Some good news for GPs on the fundraising trail: pension funds have significantly increased their allocations to alternative asset classes in the last decade, and this is likely to continue, according to a recent survey of global pensions by advisory Towers Watson.
Alternative asset allocations for ‘P7’ countries – defined as the UK, Switzerland, the Netherlands, the US, Australia, Canada and Japan – rose to an average of 19 percent in 2012, compared to 5 percent in 1995, according to Towers Watson’s latest global pension survey. Assets from the so-called P-7 account for 95 percent of the assets from the 13 major pension markets the study covered, including Brazil, France, Germany, Ireland, Hong Kong and South Africa. The largest pension markets are the US, Japan and the UK, respectively holding 57 percent, 13 percent and 9 percent of total pension assets.
The most dramatic increase over the 1995-2012 period was in the UK, where pensions’ allocations to alternatives rose to 17 percent from 3 percent, representing a 133 percent increase. This was followed by Switzerland, where pensions increased allocations to 30 percent from 18 percent in the last decade. The only market studied where allocations fell slightly during the last decade was the Netherlands, where pensions allocated an average of 16 percent to alternatives, down from 19 percent.
The current fundraising challenges are well documented and this provides perhaps some light at the end of the tunnel for some [private equity fund] managers
“The fundamental and structural benefits of these specific alternative asset classes [such as diversification and access to manager skill] are here to stay. Therefore, we are confident that over the medium term, alternative asset classes in absolute terms and as a proportion of total pension fund assets will increase over time,” Mark Calnan, global head of private equity at Towers Watson, told Private Equity International.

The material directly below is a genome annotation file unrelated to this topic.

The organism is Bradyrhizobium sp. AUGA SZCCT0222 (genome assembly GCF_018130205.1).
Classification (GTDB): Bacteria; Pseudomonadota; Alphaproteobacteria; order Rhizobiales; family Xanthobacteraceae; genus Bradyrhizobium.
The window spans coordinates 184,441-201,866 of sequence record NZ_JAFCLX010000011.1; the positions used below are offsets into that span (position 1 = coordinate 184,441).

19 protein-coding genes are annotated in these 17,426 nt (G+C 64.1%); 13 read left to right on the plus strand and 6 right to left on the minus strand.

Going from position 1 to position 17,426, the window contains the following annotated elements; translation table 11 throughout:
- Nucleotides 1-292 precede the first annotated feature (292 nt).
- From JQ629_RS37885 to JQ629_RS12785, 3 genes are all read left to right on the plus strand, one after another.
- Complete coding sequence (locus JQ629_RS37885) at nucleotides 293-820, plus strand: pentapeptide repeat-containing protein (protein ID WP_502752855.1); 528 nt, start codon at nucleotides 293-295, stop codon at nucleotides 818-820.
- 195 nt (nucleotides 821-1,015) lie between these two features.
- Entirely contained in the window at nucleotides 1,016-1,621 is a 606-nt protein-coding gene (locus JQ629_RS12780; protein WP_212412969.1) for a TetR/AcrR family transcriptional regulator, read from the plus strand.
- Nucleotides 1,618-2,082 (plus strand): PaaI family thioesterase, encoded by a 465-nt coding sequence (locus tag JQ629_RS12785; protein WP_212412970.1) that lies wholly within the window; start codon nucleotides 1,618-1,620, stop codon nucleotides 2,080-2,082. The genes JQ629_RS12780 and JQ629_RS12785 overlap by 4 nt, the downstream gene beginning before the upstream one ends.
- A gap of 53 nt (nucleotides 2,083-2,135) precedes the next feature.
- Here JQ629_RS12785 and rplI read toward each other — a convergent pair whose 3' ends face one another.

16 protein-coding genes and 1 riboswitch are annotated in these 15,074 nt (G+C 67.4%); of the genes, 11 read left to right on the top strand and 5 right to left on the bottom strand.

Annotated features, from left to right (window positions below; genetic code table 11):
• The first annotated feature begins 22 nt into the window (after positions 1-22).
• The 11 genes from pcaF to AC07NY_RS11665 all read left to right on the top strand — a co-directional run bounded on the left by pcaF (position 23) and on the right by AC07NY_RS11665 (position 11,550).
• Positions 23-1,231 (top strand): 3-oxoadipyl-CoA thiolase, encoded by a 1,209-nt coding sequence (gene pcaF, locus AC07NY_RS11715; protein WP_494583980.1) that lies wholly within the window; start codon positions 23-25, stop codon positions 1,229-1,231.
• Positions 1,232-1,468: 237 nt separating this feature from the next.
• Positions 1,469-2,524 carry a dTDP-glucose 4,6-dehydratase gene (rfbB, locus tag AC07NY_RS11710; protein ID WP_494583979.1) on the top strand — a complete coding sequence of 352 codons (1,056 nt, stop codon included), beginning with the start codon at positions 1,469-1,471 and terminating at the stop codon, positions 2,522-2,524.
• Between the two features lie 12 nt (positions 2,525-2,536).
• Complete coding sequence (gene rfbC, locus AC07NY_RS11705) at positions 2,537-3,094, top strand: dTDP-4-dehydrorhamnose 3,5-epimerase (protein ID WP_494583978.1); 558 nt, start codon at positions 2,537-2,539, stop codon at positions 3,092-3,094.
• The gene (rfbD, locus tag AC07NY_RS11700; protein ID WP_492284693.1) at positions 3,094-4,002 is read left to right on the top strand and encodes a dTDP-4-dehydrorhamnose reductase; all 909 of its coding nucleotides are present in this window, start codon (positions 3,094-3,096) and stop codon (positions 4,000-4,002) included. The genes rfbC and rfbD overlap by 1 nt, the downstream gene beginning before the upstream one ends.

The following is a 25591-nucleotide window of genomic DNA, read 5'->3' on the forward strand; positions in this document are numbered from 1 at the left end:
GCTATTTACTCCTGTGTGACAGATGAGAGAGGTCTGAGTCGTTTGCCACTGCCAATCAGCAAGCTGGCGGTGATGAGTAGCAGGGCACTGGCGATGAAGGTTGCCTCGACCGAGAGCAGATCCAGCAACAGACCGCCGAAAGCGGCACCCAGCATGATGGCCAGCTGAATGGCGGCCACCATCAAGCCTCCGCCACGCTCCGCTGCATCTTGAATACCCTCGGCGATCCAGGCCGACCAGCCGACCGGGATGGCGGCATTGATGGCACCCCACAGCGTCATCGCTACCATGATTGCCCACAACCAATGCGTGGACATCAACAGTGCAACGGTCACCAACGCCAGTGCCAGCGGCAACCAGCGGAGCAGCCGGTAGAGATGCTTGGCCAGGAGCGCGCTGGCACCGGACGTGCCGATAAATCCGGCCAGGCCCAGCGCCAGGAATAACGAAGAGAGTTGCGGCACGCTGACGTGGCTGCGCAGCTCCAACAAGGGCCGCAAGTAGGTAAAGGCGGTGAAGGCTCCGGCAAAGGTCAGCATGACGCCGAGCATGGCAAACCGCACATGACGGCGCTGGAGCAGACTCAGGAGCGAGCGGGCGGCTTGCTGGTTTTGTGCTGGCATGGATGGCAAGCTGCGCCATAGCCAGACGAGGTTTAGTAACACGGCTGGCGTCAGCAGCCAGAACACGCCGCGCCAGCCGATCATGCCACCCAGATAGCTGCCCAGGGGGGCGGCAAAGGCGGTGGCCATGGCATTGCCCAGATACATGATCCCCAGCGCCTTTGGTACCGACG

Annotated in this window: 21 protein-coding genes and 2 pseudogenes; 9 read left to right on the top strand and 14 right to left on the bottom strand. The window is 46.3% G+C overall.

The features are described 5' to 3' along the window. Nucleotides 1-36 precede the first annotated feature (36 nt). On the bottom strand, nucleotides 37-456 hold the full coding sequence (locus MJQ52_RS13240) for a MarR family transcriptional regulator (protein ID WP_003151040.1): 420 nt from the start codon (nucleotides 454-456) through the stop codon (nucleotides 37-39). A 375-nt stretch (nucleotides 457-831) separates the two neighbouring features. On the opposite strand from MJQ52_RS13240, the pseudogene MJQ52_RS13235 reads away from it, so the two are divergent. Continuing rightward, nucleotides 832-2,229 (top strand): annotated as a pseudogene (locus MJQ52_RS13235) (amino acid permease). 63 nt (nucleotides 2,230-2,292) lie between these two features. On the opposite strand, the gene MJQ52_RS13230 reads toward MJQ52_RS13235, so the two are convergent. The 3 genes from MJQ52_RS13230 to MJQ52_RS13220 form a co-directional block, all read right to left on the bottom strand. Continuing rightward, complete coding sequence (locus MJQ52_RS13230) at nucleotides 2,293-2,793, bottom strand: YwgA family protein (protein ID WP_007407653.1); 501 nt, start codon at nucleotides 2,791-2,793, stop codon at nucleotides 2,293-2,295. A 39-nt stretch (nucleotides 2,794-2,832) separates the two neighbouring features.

“The current fundraising challenges are well documented and this provides perhaps some light at the end of the tunnel for some [private equity fund] managers,” Calnan added.
As well as investing more in alternatives, global pension fund assets increased, the study found. The 10-year average growth rate of global pension funds in local currency was more than 8 percent. In addition, UK institutional pension funds assets more than doubled in the last decade and were £1.7 trillion in 2012, the highest ever, according to the report.
There are a number of things that drive the increase in total assets of pension funds, Calnan said. “The returns that are generated in the portfolio, the cash flows that are provided by the participants in the underlying pension funds; they are the drivers of increasing the absolute size of those pension pots. As a ratio, if you have a growing work force globally and increasing appetite to pay into pensions – which is clearly the goal from regulators, then that would support that trend as well,” he said.
The study did not break down the increased allocation to alternative assets in detail, but said the increase was “especially in real estate and to a lesser extent hedge fund, private equity and commodities”. According to Towers Watson’s Global Alternatives Survey published last summer, private equity accounted for $696 billion of the $3.1 trillion managed by the top 100 global alternative asset managers.